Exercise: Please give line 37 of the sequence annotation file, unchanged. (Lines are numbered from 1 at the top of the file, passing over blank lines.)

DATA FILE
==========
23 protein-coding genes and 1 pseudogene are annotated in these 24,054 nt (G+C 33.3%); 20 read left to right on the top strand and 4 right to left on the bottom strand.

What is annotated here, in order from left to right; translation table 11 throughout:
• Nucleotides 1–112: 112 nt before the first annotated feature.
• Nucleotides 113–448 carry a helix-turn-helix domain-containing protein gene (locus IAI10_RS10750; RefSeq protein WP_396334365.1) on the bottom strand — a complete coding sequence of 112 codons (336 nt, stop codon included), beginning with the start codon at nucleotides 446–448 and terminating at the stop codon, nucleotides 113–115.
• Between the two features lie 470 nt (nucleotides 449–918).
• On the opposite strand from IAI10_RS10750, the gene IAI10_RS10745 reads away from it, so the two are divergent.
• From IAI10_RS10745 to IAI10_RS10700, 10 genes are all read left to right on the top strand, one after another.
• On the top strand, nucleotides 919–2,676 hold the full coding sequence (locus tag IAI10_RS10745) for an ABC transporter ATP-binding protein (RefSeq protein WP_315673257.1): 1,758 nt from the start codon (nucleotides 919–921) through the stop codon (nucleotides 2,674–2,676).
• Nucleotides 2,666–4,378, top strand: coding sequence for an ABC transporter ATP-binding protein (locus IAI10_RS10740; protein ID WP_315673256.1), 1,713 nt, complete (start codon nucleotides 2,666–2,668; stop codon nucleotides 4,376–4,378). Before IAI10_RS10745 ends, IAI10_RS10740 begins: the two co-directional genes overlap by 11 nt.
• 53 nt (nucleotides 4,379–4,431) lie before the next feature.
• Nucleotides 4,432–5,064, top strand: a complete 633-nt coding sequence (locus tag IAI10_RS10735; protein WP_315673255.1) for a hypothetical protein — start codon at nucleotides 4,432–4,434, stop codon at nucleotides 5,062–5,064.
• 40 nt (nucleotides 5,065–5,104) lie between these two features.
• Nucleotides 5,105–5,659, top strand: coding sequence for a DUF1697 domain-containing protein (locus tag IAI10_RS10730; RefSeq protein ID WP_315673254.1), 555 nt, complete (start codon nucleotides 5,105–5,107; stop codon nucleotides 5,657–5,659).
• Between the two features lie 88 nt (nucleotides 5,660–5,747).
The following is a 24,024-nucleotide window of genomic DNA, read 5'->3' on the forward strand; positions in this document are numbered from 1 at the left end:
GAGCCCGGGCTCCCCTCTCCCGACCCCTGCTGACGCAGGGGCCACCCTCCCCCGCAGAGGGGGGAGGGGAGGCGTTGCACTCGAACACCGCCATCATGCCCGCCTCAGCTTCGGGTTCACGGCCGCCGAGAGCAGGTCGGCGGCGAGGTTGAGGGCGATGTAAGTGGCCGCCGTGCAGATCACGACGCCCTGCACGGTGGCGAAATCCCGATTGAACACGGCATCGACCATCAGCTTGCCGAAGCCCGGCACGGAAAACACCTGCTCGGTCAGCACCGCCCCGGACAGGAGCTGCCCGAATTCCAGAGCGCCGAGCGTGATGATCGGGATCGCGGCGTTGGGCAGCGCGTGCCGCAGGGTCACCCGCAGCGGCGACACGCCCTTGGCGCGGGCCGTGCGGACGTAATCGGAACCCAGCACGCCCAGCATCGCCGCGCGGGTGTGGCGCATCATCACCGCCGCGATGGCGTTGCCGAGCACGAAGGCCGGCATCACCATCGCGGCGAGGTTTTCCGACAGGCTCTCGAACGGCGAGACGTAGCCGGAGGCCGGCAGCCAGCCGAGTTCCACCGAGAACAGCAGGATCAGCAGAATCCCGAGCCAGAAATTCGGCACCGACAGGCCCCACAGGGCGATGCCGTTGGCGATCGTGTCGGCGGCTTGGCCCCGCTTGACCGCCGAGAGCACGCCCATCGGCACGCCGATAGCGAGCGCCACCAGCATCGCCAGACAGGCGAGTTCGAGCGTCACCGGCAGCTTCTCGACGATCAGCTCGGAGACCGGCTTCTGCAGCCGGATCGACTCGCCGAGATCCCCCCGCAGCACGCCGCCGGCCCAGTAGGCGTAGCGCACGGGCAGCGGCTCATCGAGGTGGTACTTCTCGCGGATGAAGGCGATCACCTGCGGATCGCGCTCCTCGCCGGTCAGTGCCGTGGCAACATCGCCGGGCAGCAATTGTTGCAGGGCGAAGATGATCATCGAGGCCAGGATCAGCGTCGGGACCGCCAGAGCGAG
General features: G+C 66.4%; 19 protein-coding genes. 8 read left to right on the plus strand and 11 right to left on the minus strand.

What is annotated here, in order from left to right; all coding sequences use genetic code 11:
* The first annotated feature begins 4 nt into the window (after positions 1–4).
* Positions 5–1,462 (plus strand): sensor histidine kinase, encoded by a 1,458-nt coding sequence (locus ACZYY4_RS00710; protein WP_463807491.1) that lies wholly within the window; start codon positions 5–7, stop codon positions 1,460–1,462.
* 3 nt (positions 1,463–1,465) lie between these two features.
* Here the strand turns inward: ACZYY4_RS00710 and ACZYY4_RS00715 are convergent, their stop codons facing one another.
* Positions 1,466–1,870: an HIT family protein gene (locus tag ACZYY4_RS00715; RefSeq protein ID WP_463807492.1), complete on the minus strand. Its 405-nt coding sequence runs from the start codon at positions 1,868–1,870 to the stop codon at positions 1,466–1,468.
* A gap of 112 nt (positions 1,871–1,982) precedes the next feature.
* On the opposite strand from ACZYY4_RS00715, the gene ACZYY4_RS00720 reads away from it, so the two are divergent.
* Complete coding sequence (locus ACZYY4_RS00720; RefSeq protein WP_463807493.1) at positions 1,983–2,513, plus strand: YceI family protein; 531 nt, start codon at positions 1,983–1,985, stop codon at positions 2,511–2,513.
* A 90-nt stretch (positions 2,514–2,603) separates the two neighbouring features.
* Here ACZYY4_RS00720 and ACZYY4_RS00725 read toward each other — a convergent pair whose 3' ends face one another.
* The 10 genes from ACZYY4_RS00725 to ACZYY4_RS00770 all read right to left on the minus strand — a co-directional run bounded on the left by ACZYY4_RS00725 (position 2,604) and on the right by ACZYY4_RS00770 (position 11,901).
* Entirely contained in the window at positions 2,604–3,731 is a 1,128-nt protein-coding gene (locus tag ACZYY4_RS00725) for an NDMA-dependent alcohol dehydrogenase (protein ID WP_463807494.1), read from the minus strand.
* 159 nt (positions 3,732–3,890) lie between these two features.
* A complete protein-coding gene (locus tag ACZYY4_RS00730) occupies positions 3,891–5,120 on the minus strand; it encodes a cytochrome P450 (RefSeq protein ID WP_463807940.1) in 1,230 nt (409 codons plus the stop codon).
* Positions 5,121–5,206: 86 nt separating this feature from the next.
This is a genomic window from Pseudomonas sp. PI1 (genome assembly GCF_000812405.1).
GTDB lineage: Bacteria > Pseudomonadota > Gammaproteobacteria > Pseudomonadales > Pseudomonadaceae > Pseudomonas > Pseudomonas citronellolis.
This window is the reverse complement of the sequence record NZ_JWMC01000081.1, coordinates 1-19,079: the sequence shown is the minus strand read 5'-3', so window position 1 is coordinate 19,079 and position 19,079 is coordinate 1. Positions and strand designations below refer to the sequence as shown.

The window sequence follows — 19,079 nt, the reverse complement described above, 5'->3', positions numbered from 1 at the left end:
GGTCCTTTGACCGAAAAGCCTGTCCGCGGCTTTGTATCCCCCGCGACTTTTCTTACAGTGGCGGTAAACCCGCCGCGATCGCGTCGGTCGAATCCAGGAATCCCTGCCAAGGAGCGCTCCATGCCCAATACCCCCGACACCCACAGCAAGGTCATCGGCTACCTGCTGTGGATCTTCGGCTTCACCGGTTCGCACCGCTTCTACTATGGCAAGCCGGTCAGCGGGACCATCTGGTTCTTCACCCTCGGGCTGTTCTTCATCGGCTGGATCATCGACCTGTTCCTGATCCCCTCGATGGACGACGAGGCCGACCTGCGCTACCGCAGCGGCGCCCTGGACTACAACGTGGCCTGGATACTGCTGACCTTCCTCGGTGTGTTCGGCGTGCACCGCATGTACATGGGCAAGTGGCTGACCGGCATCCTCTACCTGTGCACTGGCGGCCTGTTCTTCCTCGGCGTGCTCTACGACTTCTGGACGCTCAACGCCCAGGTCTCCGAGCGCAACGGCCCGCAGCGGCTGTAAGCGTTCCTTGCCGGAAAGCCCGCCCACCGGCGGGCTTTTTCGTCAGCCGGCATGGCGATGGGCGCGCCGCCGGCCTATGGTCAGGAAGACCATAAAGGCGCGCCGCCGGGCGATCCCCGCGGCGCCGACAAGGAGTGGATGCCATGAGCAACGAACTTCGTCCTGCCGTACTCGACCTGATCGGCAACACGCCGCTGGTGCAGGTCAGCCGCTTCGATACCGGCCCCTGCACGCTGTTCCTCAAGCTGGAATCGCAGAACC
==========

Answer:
The window sequence follows — 19,079 nt, the reverse complement described above, 5'->3', positions numbered from 1 at the left end: